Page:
Behind all the theorising about diversification lies the simple truism that many of us learnt at our grandparents’ knees. You simply must spread your risks. Whenever an investment product goes bad, we hear heart-breaking stories about people who have lost their life-savings. Don’t let that be you.

3 - Getting rich slowly never goes out of fashion

The third rule is the golden one. If you save and invest regularly and start early, there will be no need to go chasing risky returns. Let the power of mathematics and compound interest do the hard lifting for you.

You may also wish to see an adviser. A good adviser will expertly assist you identify and understand your financial objectives and help you implement the best strategies to achieve them. Critically, they will be able to draw on the experience of thousands to help you avoid some of the tempting traps around the investment world.

Property market update

We continue to get feedback and questions in relation to the daily commentary and prognostications on the Australian property market. Here are a few of the more recent developments.

Borrower rates are going up

We’ve been predicting since late 2016 that a combination of increased capital requirements, regulatory action and market dynamics will force borrower rates up in 2017. This is beginning to occur with most banks making material out-of-cycle adjustments to their borrower rates, especially for investment loans.

In our view there are still more of these increases to come, regardless of what the Reserve Bank does with official rates. Unfortunately, it is unlike that this will lead to increased rates. Banks will be looking to offset increase capital requirements.

Continued divergence in property price growth

Sydney and Melbourne continue to surge, whilst the rest of Australia (ROA) stays flat. Partly, this is because much of the current population and economic growth is being experienced in these eastern capitals. However, some are beginning to argue that we are witnessing a secular shift in property values in these cities as they start to be seen as ‘global cities’ and thus attract significant levels of offshore investment. When seen in that light and compared to other global cities like New York, London, Shanghai and Hong Kong, prices in Sydney and Melbourne are modest, rather than inflated. Time will tell whether this phenomenon is lasting.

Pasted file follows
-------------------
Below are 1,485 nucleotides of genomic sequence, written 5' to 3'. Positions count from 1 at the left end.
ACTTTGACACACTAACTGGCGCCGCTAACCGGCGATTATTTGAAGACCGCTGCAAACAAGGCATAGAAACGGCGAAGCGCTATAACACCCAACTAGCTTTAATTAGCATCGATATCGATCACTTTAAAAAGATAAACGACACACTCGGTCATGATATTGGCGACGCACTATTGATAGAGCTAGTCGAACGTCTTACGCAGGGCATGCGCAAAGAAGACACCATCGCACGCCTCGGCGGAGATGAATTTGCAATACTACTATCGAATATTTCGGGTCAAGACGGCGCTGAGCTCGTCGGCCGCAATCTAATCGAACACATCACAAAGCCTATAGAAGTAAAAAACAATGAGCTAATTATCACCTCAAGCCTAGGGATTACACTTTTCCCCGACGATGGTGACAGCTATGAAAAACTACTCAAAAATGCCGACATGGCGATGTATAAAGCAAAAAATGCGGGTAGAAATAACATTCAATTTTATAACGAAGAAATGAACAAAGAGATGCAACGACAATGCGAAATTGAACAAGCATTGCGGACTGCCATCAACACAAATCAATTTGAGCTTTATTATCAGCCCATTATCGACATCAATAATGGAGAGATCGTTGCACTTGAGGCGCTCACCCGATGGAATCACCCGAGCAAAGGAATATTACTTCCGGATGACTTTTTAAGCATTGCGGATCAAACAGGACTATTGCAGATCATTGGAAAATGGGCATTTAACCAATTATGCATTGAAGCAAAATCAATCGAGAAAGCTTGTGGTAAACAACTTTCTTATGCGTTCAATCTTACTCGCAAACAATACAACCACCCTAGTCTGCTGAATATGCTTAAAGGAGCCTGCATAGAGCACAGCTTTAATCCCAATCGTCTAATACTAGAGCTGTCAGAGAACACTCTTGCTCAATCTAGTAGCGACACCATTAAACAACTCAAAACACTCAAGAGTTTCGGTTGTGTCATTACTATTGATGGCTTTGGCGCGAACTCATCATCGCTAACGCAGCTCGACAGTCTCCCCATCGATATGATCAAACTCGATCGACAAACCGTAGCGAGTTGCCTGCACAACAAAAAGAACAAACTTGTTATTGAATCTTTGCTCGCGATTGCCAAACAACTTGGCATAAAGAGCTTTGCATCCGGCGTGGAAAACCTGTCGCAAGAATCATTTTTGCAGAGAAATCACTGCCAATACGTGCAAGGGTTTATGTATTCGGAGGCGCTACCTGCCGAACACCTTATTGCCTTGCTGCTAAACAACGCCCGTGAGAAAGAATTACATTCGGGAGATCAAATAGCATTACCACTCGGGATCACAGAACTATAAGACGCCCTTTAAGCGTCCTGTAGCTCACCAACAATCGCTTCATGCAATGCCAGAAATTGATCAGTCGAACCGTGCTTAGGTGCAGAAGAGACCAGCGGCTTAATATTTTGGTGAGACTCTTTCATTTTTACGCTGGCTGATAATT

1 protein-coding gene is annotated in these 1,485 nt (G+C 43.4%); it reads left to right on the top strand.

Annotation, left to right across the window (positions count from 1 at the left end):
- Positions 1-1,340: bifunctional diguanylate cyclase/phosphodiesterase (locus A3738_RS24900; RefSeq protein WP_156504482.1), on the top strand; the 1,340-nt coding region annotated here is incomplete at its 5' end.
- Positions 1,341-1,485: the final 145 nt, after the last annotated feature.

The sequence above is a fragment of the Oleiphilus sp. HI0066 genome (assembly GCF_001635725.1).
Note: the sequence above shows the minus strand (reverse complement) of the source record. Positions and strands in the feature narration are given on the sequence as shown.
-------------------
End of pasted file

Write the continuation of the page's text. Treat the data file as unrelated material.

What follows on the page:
In other news, signs of stress in the form of substantial advertised discounts are beginning to show in the Brisbane apartment market, reflective perhaps of localised oversupply issues that we pointed to at the start of the year. By contrast, vacancies in Melbourne have dropped to record lows.

This, of course, reinforces the point that there is no one ‘property market’ but rather a network of markets each driven by individual factors.

Turnover rates are puzzlingly low

Generally, a heated property market is associated with high property turnover rates. However, the Reserve Bank statistics are showing a very low turnover rate – more like what was seen in the early 1990s. So what is happening? There are a number of suggestions. Some attribute the reduction to the increased role of renting – people are waiting longer to move from renting to buying property and this is reflecting in lower turnover rates. Others point to decreasing interstate migration rates (although note that overseas migration seems not to have the same effect). The RBA argues that high levels of apartment activity skews the data – many apartments are purchased off the plan, but not settled for two to three years, during which time little is known about the property.

Here comes more macro

‘Macro prudential regulation’ has become the phrase du jour in Australian financial circles over the last eighteen months. This is simply a fancy way of saying that our regulators are using banking regulation to manage the economy. Most recently, APRA has mandated that the banks keep interest only loans at a maximum of 30% of new lending – down from the current rate of 40%. La Trobe Financial estimates put the size of the required decrease at around $30 billion in loans per annum.

What’s more, it’s likely that there is more to come. Look for further restrictions on investment loans.

Wrapping it all up

What you are seeing in your local property market at the moment will depend very much on where you live. We’re continuing to see change and evolution in key market dynamics and are likely to do so throughout 2017


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La Trobe Financial Asset Management Limited ACN 007 332 363 Australian Financial Services Licence 222213 Australian Credit Licence 222213 is the issuer and manager of the La Trobe Australian Credit Fund ARSN 088 178 321. It is important for you to consider the Product Disclosure Statement for the Credit Fund in deciding whether to invest, or to continue to invest, in the Credit Fund. You can read the PDS on our website or ask for a copy by telephoning us. *Returns on our investments are variable and paid monthly. Past performance is not a reliable indicator of future performance. The rates of return from the Credit Fund are not guaranteed and are determined by the future revenue of the Credit Fund and may be lower than expected. Investors risk losing some or all of their principal investment. An investment in the Credit Fund is not a bank deposit. Withdrawal rights are subject to liquidity and may be delayed or suspended. Visit our website for further information.

Copyright 2017 La Trobe Financial Services Pty Limited ACN 006 479 527. All rights reserved. No portion of this may be reproduced, copied, or in any way reused without written permission from La Trobe Financial.

This publication does not constitute financial advice and should not be relied upon as such. It is intended only to provide a summary and a general overview on matters of interest and it is not intended to be comprehensive. You should seek your own financial or other professional advice before acting or relying on any of the content.